More than Winnie the Pooh








The University of Tulsa Special Collections has several early editions of A.A. Milne’s children’s books, including a facsimile of Milne’s Winnie the Pooh manuscript. These charming and enduring characters are Milne’s most popular and well-known works.  Milne’s modern recognition comes from his children’s stories, and perhaps this modern fame is due in part to the interpretations and merchandising by Disney.

However, Milne wrote many other adult works that were popular with his contemporaries. His plays, novels, and poetry were widely read and produced during his lifetime, and a number of of his adult fiction and nonfiction works are also housed in the Special Collections. Unfortunately, his children’s works so eclipsed his other writings that eventually it prevented him from going further in his writing career despite his best efforts to move past it. Even Milne’s son, whom the character Christopher Robin was named after, struggled to move beyond the public perception of the book characters.  It is regrettable that Milne’s other works are not widely read today. These other stories reveal Milne’s subtle humor and engaging characters.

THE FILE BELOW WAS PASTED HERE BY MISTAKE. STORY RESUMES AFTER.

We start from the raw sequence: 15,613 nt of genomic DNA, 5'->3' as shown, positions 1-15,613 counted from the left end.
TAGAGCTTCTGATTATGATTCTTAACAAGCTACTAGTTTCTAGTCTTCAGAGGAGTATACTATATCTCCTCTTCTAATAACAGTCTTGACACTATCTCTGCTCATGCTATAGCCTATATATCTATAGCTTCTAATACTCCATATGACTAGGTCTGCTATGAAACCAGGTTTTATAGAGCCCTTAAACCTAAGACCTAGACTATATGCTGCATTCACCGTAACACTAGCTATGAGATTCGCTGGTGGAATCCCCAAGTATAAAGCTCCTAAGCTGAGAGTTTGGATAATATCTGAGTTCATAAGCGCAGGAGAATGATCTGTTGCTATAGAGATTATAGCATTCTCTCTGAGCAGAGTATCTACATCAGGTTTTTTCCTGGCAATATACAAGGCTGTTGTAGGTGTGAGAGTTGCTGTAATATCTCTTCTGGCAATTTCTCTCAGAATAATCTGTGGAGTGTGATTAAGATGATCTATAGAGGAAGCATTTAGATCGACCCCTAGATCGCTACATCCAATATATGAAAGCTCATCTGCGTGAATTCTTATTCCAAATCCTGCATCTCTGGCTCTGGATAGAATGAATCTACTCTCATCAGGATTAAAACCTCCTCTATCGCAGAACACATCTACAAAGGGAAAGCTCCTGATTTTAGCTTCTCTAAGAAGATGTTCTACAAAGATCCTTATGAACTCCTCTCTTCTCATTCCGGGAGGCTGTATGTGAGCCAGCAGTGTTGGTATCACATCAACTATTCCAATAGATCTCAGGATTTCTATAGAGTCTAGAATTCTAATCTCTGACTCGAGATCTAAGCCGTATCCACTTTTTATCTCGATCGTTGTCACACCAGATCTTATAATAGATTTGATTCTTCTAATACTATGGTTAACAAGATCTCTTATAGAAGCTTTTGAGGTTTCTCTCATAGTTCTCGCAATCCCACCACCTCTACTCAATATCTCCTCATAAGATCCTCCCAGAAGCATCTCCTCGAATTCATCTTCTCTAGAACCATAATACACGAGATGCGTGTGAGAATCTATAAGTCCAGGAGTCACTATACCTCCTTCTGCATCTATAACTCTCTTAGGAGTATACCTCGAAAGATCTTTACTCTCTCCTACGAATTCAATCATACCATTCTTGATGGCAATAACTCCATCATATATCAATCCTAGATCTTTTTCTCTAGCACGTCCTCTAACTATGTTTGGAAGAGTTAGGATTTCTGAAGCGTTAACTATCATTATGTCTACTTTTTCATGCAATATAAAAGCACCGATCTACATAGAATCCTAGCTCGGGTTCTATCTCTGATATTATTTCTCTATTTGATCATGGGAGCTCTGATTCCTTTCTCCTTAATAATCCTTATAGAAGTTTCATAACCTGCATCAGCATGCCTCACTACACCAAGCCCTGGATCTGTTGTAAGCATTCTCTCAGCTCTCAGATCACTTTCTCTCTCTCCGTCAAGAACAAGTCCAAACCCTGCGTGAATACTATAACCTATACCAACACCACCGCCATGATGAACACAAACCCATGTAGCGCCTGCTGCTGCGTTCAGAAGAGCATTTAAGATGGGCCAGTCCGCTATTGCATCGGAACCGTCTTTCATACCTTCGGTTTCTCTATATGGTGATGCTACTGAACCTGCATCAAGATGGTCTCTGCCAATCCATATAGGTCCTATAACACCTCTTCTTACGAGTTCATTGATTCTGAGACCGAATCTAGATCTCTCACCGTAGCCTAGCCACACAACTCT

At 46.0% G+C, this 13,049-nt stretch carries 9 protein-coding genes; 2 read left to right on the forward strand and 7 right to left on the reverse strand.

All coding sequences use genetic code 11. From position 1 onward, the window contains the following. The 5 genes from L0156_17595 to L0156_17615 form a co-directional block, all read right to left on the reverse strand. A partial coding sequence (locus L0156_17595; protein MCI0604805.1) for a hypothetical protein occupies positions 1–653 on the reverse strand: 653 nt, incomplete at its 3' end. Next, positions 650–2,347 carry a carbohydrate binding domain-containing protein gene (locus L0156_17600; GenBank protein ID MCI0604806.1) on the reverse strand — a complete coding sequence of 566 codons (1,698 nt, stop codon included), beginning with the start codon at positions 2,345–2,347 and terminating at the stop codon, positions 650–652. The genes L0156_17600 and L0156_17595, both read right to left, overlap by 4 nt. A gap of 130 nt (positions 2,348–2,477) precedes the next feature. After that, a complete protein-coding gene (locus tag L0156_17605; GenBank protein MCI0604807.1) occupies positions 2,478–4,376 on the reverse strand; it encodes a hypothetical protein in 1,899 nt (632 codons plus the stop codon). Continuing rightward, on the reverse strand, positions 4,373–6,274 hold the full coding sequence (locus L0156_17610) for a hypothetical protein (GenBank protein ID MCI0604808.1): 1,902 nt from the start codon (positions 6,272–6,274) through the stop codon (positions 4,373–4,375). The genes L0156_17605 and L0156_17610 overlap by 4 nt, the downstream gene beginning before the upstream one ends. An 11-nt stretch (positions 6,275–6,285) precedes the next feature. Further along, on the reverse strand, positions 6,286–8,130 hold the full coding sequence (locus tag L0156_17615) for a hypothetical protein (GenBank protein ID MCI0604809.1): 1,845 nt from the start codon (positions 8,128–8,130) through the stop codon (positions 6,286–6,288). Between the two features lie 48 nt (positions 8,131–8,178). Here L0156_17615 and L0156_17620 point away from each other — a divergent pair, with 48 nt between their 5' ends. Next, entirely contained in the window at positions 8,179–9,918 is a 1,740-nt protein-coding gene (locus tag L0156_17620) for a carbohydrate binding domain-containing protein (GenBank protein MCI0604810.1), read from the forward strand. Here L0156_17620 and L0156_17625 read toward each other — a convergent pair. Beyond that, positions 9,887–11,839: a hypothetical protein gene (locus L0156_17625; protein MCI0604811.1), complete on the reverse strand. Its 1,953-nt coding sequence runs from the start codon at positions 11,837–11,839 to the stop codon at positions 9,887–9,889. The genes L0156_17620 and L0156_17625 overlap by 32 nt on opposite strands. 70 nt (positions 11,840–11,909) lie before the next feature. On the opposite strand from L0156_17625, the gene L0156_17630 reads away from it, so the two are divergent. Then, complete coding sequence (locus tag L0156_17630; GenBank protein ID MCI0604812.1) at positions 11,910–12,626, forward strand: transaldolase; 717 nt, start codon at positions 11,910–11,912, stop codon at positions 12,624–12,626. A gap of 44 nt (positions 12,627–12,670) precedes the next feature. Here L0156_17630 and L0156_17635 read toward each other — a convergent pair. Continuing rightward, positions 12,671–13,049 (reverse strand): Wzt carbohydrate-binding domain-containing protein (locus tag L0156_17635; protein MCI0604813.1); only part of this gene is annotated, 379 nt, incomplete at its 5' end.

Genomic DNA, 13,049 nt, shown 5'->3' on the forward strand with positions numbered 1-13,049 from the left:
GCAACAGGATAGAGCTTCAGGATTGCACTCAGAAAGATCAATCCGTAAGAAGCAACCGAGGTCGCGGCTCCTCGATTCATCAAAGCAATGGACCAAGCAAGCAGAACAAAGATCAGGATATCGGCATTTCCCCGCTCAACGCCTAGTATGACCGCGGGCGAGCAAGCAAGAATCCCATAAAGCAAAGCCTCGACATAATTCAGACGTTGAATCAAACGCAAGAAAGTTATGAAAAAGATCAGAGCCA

The Special Collections has a few first editions of Milne’s novels; Lovers in London (1905), Four Days Wonder (1933), and Chloe Marr (1946).

There are three first editions of Milne’s poetry; For the Luncheon Interval (1925), Behind the Lines (1940), and The Norman Church (1948).

There are also several first edition anthology volumes of his plays and literary articles; First Plays (1919), Not that is Matters (1919), Second Plays (1921),The Sunny Side (1921), Four Plays (1926), By Way of Introduction (1929), War with Honour (1940). The collection also contains a very rare first edition of Milne’s autobiographical work, When I was Very Young (1930).

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